The Supreme Court yesterday erected major new hurdles for criminals challenging their convictions in the nation's federal courts.

Justice Sandra Day O'Connor, writing for the court in four separate habeas corpus cases, said the obstacles were necessary to assure "finality" of punishment in the criminal justice system and to free state judicial systems from excessive scrutiny by federal judges.

Three of yesterday's defendants went to the federal courts seeking their freedom because of flaws in their trials in the state courts of Ohio. They had not made these objections at the time of their trials, however, and O'Connor said they therefore lost their right to raise them in the federal court.

A fourth defendant, Joseph C. Frady, was convicted of a brutal 1963 murder in the District of Columbia. He subsequently spent nearly two decades filing petitions until he won his freedom in February, 1981. He now will be returned to jail.

These cases, while not individually overwhelming in their impact, are part of a recent cumulative attempt by the court to limit the use of federal courts by prisoners. They are also central to a long-running law-and-order debate in which conservatives, including Reagan administration officials, are attempting to reduce what they call the "endless appeals" allowed by earlier Warren Court rulings and to restore judicial authority to state criminal courts.

The president appointed O'Connor to the court in part because of her strong views, as a state appellate judge in Arizona, on this controversy.

All convicted criminals are guaranteed the right to appeal their convictions. Federal law, and the Constitution, also permit them to challenge their convictions even after they have lost their appeal through use of federal habeas corpus petitions. The fact that relatively few petitions are successful has not stifled the debate.

The Ohio defendants had appealed convictions for various violent crimes and had lost. They then began filing habeas corpus petitions challenging the jury instructions used by the judge at their respective trials. None had made these objections at their trial.

They won in the lower federal courts, claiming that Ohio law on jury instructions had changed between their trials and their petitions. O'Connor said that except where there was a miscarriage of justice, the defendants had no right to raise the new objections.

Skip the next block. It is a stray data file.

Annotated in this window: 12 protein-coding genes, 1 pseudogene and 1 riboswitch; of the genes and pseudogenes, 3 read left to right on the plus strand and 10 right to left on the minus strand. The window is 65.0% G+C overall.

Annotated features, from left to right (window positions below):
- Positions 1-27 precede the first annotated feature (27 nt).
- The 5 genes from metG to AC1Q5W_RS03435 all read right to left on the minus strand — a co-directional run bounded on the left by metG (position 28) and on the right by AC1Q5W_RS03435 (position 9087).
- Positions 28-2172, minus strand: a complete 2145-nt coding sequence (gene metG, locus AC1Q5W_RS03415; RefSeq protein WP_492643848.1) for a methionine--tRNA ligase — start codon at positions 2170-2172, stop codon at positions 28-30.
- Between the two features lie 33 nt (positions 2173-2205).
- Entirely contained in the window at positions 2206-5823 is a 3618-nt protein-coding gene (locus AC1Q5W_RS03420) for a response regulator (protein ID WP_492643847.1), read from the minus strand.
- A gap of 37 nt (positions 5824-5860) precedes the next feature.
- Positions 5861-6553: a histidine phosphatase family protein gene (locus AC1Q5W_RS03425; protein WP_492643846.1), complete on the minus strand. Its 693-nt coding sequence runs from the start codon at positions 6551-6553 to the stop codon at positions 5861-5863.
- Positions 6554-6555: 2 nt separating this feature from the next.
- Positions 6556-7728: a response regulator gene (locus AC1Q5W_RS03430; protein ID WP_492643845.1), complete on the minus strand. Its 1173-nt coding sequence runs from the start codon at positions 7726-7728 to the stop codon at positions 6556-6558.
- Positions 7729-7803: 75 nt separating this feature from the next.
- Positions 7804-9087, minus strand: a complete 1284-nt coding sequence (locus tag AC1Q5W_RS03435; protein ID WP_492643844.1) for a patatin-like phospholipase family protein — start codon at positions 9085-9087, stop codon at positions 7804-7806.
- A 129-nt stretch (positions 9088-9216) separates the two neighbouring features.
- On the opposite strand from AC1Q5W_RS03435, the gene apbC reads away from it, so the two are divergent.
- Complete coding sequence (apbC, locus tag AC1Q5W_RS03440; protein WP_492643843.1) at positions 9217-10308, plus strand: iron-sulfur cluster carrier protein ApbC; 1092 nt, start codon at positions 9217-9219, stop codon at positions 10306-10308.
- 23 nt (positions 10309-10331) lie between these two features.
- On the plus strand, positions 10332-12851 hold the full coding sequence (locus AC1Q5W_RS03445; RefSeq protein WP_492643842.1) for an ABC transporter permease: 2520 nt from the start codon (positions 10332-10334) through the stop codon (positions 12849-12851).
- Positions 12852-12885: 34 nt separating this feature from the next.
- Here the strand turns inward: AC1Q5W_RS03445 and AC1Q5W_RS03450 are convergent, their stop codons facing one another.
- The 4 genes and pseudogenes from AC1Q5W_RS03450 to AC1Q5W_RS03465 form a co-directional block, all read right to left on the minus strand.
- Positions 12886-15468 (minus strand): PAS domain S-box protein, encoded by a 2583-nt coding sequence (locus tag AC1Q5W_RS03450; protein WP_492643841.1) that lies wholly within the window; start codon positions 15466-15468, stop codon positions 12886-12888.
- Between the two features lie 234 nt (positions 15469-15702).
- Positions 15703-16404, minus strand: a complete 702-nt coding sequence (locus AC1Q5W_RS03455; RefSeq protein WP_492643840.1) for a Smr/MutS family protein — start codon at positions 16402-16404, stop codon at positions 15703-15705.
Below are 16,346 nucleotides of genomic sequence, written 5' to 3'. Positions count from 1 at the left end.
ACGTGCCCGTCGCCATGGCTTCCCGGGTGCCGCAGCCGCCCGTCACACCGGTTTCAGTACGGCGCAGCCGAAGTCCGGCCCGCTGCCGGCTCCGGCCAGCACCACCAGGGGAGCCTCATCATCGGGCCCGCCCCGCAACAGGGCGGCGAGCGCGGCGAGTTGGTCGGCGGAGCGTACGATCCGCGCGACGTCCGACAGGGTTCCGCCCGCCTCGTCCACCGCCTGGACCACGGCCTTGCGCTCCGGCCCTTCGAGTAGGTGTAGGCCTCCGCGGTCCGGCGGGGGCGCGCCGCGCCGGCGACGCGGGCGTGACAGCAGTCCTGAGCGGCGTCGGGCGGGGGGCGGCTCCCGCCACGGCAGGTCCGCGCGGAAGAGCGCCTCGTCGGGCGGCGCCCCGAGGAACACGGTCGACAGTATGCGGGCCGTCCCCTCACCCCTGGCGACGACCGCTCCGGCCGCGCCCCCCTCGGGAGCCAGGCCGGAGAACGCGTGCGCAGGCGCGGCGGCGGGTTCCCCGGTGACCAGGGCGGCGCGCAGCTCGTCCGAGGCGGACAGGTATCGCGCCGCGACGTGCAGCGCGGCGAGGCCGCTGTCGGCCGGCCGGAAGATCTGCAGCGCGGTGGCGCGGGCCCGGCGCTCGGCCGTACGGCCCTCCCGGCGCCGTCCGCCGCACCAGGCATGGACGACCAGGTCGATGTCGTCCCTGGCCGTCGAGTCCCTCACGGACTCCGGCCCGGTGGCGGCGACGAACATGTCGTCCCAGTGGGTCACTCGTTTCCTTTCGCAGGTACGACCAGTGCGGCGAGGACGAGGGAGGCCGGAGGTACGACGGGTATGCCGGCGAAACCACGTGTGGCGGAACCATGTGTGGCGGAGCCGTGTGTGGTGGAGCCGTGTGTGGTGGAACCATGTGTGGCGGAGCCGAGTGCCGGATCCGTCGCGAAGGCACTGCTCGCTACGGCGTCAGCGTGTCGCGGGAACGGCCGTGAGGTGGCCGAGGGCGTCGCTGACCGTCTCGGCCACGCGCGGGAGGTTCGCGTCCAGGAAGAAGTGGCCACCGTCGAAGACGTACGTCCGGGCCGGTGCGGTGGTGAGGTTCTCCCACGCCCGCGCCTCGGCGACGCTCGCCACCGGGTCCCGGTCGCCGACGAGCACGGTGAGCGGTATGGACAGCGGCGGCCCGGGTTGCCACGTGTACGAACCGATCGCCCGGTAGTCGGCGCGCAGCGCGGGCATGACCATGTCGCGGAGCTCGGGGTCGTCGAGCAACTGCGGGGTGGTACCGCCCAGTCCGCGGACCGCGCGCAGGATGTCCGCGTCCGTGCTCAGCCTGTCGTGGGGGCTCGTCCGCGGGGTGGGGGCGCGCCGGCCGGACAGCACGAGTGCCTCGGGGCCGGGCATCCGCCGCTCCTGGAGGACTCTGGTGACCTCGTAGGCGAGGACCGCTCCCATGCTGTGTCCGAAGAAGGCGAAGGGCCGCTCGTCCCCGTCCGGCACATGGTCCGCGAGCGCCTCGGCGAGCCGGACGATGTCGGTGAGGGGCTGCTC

"The writ of habeas corpus indisputably holds an honored position" in American law and the Constitution, O'Connor wrote in the 6-to-3 ruling. But it "entails significant costs," extending "the ordeal of trial for both society and the accused" and undermining "the usual principles of finality of litigation."

In addition, successful habeas corpus petitions years after a crime often free a defendant long after witnesses are dead or their memories eroded, she said. Thus they "may reward the accused with complete freedom from prosecution."

"Finally, the Great Writ imposes special costs on our federal system. The states possess primary authority for defining and enforcing the criminal law . . . . Federal intrusions into state criminal trials frustrate both the states' sovereign power to punish offenders and their good faith attempts to honor constitutional rights."

Justice Harry A. Blackmun wrote a separate concurrence in Engle v. Isaac, the case filed by the three Ohio defendants. Justice John Paul Stevens also wrote separately, agreeing in part and dissenting in part. Justice William J. Brennan Jr. was joined by Justice Thurgood Marshall in a vigorous dissent.

They accused O'Connor of distorting facts in the case to reach her result, a "conspicuous exercise in judicial activism," they said, and of disregarding her own ruling a few weeks ago in a case called Rose v. Lundy.

"Sic transit gloria Lundy," Brennan punned. "In scarcely a month, the bloom is off the Rose."

In other action yesterday:

* Justice William H. Rehnquist, writing for the majority, struck down a Texas law that restricted the right of illegitimate children to file paternity suits in order to obtain financial support from the father.

The law placed a one-year statute of limitations on paternity suits filed on behalf of illegitimates. That meant that once past the first birthday, the child had no recourse.

Rehnquist said that since legitimate children have a greater opportunity to seek paternal support, the Texas limitation denied equal protection to illegitimates.

The vote in Mills v. Hableutzel was unanimous although four justices expressed separate views.

* The court ruled unanimously that the Kentucky courts had interpreted too broadly the bribery laws when they said they included a candidate's campaign promise to reduce his salary if elected.

The candidate for Jefferson County commissioner had been denied his election victory by state courts after they ruled that his promise constituted an offer of money to voters in exchange for votes, that is, vote-buying.

Brennan, writing for the court in Brown v. Hartlage, said the application of the state's vote-buying law violated the First Amendment's free speech guarantee.